}

Switch or break Statement

The program starts, reach decisions to be made. A variable is compared to different values, and depending on the variable cost, a certain path of execution is chosen. Hence, other choices are available for the program to conclude.

Example:

switch (dayNumber) {

Case 1:

dayName = “Monday”;

break;

Case 2:

dayName = “Tuesday”;

break;

Case 3:

dayName = “Wednesday”;

break;

default:

dayName = “Any other Day”;

break;

}

Must Read: Pattern Programs in Java

Repetition Structure

Repetition structure allows us to execute code statements repetitively or zero times, depending on the condition.

We have three types of repetition/ looping statements/iteration in Java, namely, for a statement, while information, and do while statement. Iteration statements enable program execution to repeat one or more statements, such as a loop, for a loop. Each loop has four types of statements, namely,

  • Initialization
  • Condition Checking
  • Execution
  • Increment/Decrement

For Loop

This statement is used when the number of iterations is known before entering the loop. This loop is used to evaluate the initial value statements to the final value with a given increment/decrement.

Example:

for(m=1;m<=20;m=m+1)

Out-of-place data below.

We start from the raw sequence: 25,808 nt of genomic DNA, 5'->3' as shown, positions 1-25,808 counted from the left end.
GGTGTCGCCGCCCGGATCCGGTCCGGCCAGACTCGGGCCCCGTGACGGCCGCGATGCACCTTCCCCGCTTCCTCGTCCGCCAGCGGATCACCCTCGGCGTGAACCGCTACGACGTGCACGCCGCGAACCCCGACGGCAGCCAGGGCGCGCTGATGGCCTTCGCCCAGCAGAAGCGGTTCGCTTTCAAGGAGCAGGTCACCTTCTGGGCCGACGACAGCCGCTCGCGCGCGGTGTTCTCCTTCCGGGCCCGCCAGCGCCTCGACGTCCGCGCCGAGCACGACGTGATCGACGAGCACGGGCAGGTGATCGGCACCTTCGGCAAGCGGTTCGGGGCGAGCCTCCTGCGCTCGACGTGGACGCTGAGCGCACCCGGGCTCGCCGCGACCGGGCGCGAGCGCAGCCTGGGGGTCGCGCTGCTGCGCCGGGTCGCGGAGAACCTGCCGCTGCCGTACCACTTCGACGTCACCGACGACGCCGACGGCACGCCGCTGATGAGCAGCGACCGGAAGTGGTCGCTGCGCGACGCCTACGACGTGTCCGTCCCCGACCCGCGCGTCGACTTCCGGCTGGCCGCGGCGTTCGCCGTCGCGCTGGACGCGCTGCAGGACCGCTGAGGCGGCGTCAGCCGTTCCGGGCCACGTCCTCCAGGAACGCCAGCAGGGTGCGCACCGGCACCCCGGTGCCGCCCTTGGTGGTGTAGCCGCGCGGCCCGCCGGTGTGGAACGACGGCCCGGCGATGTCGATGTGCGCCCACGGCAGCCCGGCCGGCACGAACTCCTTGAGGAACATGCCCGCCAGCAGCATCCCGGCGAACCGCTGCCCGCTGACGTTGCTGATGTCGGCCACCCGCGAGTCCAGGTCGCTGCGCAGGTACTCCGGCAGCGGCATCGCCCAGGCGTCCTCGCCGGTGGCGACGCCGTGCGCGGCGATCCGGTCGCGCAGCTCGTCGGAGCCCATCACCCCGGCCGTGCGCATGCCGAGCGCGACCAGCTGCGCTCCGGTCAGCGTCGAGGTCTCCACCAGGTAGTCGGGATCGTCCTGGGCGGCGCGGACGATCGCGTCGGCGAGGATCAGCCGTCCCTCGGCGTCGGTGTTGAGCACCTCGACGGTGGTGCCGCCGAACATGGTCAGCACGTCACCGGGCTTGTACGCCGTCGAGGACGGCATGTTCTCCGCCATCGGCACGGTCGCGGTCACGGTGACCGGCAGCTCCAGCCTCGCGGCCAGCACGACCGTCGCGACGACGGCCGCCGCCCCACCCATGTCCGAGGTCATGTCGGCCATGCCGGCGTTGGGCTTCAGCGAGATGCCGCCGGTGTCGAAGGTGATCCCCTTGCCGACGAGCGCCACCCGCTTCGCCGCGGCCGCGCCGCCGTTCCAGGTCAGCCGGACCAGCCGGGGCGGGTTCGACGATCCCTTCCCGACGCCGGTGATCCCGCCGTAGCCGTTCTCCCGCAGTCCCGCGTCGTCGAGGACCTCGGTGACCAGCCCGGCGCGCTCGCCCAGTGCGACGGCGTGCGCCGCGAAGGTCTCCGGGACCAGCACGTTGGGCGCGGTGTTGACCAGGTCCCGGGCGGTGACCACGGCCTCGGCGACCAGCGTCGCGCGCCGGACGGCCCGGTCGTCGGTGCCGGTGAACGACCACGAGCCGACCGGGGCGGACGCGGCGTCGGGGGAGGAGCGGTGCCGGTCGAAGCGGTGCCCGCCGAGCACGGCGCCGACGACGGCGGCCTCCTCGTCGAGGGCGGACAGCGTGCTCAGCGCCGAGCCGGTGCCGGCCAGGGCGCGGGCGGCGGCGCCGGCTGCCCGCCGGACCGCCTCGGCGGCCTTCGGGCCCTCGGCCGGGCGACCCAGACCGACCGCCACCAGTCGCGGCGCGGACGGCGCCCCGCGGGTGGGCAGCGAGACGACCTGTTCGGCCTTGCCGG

{

  System.out.println(m);

}

classfor1

{

  public static void main(String args[])

{

int i;

for (i=0;i<5;i++)

{ 

      System.out.println(“\nExample of for loop”);

  }

}

Output:

Example of for loop

Example of for loop

Example of for loop

Example of for loop

Example of for loop

 

Example:

for(int i=20; i>1; i–) {

System.out.printIn(“The value of i is: ” + i);

}

The control variable is initialized and repeated as long as the condition is true, and when the condition is false, the program ends.

While Loop

This loop is used to evaluate the statements from the initial value to the final value with a given increment/decrement.

loop.

m=1

while(m<=20)

{

 System.out.printIn(m);

 m=m+1;

}

Example

print values from 1 to 10

Class while1

{

  public static void main(String aargs[])

  {

inti=1;

while(i<=10)

{

      System.out.printIn(“\n” + i);

   i++;

}

  }

}

Output:

1

2

3

4

5

6

7

8

9

10

do while loop

This loop is used to evaluate the statements from initial value to final value with given increment/decrement

m=1

do

{

System.out.printIn(m);

m=m+1;

}

while(m==20);

 

class dowhile1

{

  public static void main(String args[])

  {

int i = 1;

int sum = 0;

do

{

    sum = sum + i;

    i++;

}while (i<=10);

    System.out.printIn(‘\n\n\iThe sum of1to 10 is..” + sum);

  }

}

Output:

The sum of 1 to 10 is ..55

One of the major differences between the while loop and the do-while loop is that in a do-while loop, you will be executing the body of the loop initially and then check the condition. the do-while loop executes the block of the statement even when the condition fails, and it executes one time.

Branching Statements

Break, continue, and Return fall under the Branching Statements.